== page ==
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Ordained in 2011, Father Friel served for five years as Parochial Vicar at St. Anselm Parish in Northeast Philly. He is currently studying toward a doctorate in liturgical theology at The Catholic University of America in Washington, D.C.
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“To me nothing is so consoling, so piercing, so thrilling, so overcoming, as the Mass, said as it is among us. I could attend Masses for ever, and not be tired.”
— John Henry Cardinal Newman (1848)

Nature's Solitary Boast
published 9 December 2013 by Fr. David Friel

HEN GOD CREATED Adam & Eve, He gave them a beautiful place to live and abundant food to eat. But things went wrong. Adam & Eve, tempted by the notion that they could become like God, ate the forbidden fruit.

Adam & Eve were later blessed with the gift of children. But things went wrong. In a fit of jealous rage, Cain killed his brother, Abel.

When Moses led the Israelites out of slavery in Egypt, the Lord made a covenant with His people and gave them the Ten Commandments to guide their way. But things went wrong. As soon as Moses came down from Mt. Sinai, he found the people drinking & carousing & worshipping golden calves they had fashioned as idols.

When the Israelites demanded a king, the Lord gave them David, the great warrior who had conquered Goliath & all the Philistines and received the promise of God’s abiding help. But things went wrong. In an effort to cover up his sin of adultery, David had Uriah, the wife of Bathsheba, murdered, and eventually the Kingdom of Israel was divided.

Centuries thereafter, a man named Jeremiah was called to be a prophet and to bring the chosen people back to the practice of their faith. But things went wrong. The people rejected, arrested, imprisoned, and disgraced Jeremiah, and their apostasy led to the fall of Jerusalem and their captivity at the hands of King Nebuchadnezzar and the Babylonians.

On went the centuries, and things never seemed to get into gear. Just when it seemed like God was making headway with His people, something always went wrong to pull the carpet out from under Him. Time after time, people rebelled against God’s will.

It was beginning to seem as though God were incapable of creating anything good. It seemed like He couldn’t create a person who would simply love Him with all their heart. It seemed like God’s whole experiment with creation might have been a mistake—even a failure.

And then He made Mary.

Whereas all the descendants of Adam & Eve had been held captive to the guilt of original sin, Mary was a different case. By an extraordinary act of God’s mercy, Mary was preserved from the very moment of her conception from any stain of that original sin. The Lord created her as the Immaculate Conception—utterly pure, totally clean, absolutely untainted.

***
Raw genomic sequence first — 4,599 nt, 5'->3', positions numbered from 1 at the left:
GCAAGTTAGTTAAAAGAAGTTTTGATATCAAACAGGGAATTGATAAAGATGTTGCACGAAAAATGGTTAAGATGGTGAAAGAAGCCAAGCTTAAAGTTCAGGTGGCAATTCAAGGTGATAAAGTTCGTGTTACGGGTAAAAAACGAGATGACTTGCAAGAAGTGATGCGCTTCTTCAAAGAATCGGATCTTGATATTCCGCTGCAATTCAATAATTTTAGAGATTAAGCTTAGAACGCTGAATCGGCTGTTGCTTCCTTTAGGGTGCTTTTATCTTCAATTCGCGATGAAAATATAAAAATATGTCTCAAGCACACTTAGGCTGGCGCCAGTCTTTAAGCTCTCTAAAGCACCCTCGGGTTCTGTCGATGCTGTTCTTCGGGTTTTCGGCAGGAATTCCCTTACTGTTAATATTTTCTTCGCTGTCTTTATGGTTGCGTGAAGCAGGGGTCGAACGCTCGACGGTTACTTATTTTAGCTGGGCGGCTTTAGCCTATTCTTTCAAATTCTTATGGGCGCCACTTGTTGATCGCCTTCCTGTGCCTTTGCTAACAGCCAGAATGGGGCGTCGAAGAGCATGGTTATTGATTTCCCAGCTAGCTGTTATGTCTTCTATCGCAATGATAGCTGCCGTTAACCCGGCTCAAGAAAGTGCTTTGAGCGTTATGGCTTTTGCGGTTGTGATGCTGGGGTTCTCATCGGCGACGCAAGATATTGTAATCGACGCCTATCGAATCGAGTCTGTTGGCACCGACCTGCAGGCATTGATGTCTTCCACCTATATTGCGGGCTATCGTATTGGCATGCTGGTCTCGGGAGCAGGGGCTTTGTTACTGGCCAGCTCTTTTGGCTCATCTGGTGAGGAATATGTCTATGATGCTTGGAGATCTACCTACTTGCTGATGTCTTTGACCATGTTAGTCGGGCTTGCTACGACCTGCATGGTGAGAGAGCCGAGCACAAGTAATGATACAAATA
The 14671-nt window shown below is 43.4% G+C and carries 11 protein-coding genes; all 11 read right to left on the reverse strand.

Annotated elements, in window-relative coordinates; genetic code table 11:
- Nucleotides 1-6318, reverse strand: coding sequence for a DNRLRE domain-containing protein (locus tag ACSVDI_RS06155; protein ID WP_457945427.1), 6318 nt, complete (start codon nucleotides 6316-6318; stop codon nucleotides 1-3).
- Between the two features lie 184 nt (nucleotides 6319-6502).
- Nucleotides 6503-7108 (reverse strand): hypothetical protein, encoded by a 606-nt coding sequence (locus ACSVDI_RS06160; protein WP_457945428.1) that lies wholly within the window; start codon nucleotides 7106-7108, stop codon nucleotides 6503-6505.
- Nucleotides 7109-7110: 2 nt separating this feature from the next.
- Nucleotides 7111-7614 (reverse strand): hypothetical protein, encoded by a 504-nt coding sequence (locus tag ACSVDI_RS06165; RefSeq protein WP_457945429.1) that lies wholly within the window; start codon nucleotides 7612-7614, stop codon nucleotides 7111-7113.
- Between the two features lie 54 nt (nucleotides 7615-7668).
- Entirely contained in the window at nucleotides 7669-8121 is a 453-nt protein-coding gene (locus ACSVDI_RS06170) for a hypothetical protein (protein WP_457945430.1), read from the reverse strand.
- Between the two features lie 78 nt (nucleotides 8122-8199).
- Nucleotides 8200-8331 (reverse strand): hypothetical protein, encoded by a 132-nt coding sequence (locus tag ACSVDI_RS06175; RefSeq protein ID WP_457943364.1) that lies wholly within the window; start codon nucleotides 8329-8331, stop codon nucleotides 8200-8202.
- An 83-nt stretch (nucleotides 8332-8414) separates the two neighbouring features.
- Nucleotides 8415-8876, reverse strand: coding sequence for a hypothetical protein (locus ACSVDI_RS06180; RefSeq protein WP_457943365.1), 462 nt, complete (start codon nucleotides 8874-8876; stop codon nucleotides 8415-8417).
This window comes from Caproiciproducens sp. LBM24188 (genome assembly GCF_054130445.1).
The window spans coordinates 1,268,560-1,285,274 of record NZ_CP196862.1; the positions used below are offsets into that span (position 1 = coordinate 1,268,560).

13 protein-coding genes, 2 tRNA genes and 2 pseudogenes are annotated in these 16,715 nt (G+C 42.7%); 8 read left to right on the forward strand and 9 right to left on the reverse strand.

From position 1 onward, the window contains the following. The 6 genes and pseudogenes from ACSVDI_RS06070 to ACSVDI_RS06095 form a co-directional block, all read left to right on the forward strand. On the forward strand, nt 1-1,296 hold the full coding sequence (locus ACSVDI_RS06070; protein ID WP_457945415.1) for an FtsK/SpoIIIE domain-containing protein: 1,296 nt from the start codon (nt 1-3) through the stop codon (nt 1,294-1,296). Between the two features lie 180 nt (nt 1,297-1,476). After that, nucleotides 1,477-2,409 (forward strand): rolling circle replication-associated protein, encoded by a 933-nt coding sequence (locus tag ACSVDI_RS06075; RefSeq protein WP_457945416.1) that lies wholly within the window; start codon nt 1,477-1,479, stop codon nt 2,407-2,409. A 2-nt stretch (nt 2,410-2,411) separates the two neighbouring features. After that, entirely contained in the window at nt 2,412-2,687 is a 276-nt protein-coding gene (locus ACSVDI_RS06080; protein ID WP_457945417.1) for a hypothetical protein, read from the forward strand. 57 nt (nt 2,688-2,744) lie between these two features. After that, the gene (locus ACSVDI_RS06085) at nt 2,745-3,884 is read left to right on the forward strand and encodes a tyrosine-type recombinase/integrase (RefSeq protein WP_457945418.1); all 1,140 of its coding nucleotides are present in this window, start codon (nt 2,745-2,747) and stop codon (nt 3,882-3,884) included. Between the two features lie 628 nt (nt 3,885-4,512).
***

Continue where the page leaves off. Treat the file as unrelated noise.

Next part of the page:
With the creation of Mary and her perfectly pure spirit, there was all of a sudden a new glimmer of hope for humanity. My parish patron, Saint Anselm, wrote many beautiful things about the Mother of God. In today’s Office of Readings, one encounters this insight from one of his sermons:

Blessed Lady, sky and stars, earth and rivers, day and night—everything that is subject to the power or use of man—rejoice that, through you, they are in some sense restored to their lost beauty and are endowed with inexpressible new grace. . . . God, then, is the Father of the created world and Mary the Mother of the re-created world.

Regardless of all the failings of those who had gone before her (and all those who have gone after her), Mary’s humble surrender to the will of God has brought about a new dawn of hope for all mankind. All of the previous rejections of God and His Word and His prophets were redeemed by the gracious obedience of Mary, who said “Yes” to God and, by her very existence, proved that God could create creatures to love Him.

Because of Mary, God’s work of creation can never be accused of being a failure. Not only is God capable of creating us well, He has fashioned all of us to be “capable of Him.” In philosophy, we say that men and women are capax Dei—“capable of God.” When we look at the history of the Old Testament, the history of the Church, and the history of our own personal lives, we can easily become ashamed of the countless sins and rejections of God’s love that we see. But we are not defined by our sins; we are defined by the capacity we have for holiness.

Humanity first caught a glimpse of the tremendous capacity we have when God created Mary as the Immaculate Conception. O Mary, conceived without sin: pray for us who have recourse to thee!